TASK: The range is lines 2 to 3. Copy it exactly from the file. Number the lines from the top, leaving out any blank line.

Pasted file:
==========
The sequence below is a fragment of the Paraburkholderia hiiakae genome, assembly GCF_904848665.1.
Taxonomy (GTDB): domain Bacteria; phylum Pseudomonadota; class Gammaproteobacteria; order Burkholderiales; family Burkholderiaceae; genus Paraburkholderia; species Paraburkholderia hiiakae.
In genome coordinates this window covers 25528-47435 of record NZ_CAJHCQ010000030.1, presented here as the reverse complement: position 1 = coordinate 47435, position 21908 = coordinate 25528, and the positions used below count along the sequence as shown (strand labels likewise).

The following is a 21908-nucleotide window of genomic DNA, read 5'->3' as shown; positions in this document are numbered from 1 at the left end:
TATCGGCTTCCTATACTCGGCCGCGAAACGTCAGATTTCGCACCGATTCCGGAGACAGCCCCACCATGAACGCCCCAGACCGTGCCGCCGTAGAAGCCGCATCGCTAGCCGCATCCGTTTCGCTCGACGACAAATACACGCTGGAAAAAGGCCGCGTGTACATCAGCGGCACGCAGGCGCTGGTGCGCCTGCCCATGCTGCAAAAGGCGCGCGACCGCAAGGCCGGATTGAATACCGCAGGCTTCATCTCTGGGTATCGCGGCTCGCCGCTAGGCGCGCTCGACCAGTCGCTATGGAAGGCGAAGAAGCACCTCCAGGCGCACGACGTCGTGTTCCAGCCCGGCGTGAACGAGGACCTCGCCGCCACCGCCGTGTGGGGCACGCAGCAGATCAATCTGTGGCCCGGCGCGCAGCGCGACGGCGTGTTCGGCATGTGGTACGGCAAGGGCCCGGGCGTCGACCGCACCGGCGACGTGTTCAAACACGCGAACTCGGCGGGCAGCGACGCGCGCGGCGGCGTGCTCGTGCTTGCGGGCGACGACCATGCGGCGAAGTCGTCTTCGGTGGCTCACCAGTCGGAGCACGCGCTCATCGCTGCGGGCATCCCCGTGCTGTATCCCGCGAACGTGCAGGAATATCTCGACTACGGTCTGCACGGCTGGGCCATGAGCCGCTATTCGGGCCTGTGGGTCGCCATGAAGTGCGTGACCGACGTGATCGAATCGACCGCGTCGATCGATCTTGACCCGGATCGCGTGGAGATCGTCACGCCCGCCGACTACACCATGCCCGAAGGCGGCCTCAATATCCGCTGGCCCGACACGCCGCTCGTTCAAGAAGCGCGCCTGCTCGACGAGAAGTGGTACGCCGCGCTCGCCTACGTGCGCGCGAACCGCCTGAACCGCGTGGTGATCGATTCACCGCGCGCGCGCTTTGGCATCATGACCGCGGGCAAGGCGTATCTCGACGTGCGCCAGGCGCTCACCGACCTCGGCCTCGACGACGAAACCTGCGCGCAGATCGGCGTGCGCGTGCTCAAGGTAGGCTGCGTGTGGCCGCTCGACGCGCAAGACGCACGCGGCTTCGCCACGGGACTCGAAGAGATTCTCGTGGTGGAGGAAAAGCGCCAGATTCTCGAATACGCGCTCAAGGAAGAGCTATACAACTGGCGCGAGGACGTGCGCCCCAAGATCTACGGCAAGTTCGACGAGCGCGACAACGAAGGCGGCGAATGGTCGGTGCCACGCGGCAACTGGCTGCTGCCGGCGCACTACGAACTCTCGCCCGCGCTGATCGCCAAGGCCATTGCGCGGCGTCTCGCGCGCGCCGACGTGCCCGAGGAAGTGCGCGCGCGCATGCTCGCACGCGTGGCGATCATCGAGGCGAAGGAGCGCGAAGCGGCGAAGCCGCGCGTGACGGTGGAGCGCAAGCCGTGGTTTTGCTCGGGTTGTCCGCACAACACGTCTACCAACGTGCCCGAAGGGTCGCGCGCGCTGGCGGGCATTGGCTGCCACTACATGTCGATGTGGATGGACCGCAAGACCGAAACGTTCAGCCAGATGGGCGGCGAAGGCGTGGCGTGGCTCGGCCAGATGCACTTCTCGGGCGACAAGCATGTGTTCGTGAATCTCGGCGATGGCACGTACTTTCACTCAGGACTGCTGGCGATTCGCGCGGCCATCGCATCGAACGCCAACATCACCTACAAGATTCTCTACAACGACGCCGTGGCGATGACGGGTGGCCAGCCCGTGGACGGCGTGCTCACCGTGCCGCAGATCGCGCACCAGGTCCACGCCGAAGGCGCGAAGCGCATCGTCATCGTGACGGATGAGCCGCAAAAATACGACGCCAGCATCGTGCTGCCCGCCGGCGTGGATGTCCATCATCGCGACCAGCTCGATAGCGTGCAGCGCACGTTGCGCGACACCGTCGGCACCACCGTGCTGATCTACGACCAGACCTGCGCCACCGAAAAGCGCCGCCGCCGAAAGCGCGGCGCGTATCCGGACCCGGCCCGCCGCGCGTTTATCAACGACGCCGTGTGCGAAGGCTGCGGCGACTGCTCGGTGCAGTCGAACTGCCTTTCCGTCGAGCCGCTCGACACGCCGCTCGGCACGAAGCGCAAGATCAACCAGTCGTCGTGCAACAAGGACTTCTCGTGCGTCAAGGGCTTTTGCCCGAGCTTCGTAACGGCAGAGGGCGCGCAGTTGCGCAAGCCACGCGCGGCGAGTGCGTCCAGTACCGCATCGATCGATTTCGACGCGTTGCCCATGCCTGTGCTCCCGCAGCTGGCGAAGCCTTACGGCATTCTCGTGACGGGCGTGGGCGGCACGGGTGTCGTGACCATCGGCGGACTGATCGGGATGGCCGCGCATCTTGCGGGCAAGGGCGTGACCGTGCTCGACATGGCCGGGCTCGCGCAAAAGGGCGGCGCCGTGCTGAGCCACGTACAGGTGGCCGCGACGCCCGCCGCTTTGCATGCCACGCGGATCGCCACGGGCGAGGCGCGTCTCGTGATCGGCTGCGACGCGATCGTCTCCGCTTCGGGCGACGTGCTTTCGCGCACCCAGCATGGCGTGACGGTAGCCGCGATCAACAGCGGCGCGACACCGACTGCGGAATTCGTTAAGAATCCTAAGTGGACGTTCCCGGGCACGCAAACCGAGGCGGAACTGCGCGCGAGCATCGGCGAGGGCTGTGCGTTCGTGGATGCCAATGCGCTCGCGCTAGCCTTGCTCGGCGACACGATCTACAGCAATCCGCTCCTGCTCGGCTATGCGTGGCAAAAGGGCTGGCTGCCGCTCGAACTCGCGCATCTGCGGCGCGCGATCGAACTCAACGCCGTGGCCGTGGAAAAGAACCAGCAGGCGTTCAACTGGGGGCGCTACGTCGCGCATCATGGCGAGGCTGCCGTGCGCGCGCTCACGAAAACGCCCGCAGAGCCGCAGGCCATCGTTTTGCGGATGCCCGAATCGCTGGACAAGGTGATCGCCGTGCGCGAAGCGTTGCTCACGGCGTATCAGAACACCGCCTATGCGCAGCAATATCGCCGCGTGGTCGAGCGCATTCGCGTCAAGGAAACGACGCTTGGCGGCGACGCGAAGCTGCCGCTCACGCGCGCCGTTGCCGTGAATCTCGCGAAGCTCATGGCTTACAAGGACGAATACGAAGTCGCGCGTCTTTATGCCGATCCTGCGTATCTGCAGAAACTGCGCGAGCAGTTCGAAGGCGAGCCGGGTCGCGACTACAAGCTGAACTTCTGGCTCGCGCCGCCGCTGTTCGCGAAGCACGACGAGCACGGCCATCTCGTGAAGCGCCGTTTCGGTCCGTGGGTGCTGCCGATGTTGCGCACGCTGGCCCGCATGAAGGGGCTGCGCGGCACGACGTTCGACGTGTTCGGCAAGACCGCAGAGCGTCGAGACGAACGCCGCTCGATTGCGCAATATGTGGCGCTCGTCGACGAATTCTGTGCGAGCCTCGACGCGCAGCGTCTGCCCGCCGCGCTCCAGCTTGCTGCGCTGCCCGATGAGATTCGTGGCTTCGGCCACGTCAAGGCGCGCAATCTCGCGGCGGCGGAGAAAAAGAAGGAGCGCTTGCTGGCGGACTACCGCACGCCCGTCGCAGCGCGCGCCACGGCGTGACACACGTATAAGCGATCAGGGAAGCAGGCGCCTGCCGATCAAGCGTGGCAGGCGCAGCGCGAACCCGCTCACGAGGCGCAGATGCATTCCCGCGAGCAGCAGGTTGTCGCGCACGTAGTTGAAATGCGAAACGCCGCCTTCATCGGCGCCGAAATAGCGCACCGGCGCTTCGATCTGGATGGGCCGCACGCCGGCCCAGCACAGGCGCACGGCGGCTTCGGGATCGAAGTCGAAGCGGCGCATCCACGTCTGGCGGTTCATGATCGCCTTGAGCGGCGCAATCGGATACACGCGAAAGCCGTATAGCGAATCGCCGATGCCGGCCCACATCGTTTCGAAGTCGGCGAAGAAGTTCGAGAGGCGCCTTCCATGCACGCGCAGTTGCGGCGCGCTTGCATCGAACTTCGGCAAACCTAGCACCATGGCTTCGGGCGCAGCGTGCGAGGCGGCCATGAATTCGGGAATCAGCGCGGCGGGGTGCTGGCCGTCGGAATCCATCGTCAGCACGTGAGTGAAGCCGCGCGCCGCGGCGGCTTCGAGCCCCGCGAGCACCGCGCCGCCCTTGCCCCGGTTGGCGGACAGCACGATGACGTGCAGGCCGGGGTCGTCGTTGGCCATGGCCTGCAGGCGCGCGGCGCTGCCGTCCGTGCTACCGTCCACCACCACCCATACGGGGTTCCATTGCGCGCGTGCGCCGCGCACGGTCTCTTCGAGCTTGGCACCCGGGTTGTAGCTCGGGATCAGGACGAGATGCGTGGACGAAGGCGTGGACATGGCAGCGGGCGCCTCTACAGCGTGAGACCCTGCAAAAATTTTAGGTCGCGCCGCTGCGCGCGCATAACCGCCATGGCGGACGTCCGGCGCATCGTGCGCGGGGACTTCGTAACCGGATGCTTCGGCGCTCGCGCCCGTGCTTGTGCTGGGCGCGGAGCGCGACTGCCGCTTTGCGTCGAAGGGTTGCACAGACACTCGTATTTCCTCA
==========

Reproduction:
Taxonomy (GTDB): domain Bacteria; phylum Pseudomonadota; class Gammaproteobacteria; order Burkholderiales; family Burkholderiaceae; genus Paraburkholderia; species Paraburkholderia hiiakae.
In genome coordinates this window covers 25528-47435 of record NZ_CAJHCQ010000030.1, presented here as the reverse complement: position 1 = coordinate 47435, position 21908 = coordinate 25528, and the positions used below count along the sequence as shown (strand labels likewise).